Friday :: Apr 4, 2008

Pashtunistan Rising

by Turkana

The Washington Post reports that things still aren't going so well, in Afghanistan. For the U.S. and its allies, anyway. For the Taliban and al-Qaeda, things are going quite well, indeed.

The March 12 incident highlights how, more than six years into the U.S.-led war in Afghanistan, efforts to stabilize the country increasingly focus on the rugged frontier area straddling the border with Pakistan. Over the past 18 months, Taliban and al-Qaeda fighters have exploited peace deals by Pakistan's government to create an unprecedented haven in the region, U.S. officials said. From there, insurgents have escalated attacks in Pakistan and in eastern Afghanistan, leading the United States last year to double its troop presence along more than 600 miles of frontier.

Recent high-level talks among the three countries have called for more intelligence-sharing and coordinated operations along the border. Last Saturday, the first of six new border coordination centers -- with officers from the three nations -- opened at Torkham at the Khyber Pass, a "giant step" forward, said Maj. Gen. David Rodriguez, the top U.S. commander in eastern Afghanistan.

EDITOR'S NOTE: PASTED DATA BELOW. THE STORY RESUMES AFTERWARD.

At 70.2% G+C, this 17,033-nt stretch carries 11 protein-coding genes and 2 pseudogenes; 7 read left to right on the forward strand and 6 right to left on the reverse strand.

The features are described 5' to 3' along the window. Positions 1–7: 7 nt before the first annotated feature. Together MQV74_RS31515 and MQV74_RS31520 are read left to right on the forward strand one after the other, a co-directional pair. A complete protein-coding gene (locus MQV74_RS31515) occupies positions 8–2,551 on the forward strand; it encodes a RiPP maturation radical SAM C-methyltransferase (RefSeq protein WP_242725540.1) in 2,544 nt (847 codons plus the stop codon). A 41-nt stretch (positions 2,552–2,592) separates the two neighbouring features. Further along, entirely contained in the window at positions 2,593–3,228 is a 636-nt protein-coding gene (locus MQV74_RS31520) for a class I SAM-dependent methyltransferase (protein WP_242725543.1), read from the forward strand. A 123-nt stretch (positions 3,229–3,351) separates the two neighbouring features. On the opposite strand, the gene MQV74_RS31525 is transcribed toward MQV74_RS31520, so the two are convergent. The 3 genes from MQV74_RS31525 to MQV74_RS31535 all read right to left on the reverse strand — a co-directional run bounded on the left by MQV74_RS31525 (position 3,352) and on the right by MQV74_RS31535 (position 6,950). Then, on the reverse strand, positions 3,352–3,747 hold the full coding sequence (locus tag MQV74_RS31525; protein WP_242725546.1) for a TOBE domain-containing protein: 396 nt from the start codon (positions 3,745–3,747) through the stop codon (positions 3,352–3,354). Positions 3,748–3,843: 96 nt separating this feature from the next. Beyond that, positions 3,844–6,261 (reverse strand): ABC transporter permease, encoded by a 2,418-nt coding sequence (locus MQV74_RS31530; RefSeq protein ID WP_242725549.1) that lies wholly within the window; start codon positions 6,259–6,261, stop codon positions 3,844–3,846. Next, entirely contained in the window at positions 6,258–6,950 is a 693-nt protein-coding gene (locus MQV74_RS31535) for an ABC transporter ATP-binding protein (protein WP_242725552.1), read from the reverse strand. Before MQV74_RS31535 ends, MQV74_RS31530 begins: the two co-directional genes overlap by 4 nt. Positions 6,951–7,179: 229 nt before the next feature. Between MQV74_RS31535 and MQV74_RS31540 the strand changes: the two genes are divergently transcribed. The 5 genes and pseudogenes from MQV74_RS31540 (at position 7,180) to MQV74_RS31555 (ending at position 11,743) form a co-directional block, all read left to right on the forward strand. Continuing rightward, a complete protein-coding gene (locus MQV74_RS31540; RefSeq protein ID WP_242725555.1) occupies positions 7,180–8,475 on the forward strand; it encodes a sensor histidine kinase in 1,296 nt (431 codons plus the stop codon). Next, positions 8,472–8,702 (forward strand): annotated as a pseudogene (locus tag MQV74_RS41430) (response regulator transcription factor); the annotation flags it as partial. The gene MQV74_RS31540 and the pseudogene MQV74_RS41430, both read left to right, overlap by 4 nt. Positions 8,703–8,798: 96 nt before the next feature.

But despite such efforts, front-line commanders such as Hammonds still grapple with key obstacles -- including unreliable Afghan and Pakistani soldiers, ambivalent villagers, and even disputes over where the true border lies. Commanders said they need at least 50 percent more U.S. troops and more reconstruction money. At current levels, they said, it will take at least five years to quell insurgent attacks, which increased nearly 40 percent in eastern Afghanistan last year, including a 22 percent rise in attacks along the border.

Here's the dirty little secret that no one seems to want acknowledge: there is no border between Afghanistan and Pakistan. That border was drawn arbitrarily by the British. More than a century ago. It didn't work then and it doesn't work now. Because it splits Pashtunistan right down the middle. The Pashtun, like all indigenous people, are and always will be more allied with each other than with nation-states arbitrarily invented by far away foreign powers.

There was a chance to effect change, in late 2001 and early 2002. It would have involved catching the people responsible for the September 11 attacks. That couldn't be done by carpet bombing them. It could have been done by sending in commandos and conducting a targeted and coordinated police operation. That didn't happen. Then, the entire world could have helped a devastated region recover. That hasn't happened. Nothing that should have happened has happened. Plenty of things that shouldn't have happened have happened. And because of the astonishing ineptitude of the Bush Administration, those responsible for the September 11 attacks have gotten away with it. And they only grow stronger.

Turkana :: 12:54 PM :: Comments (6) :: Digg It!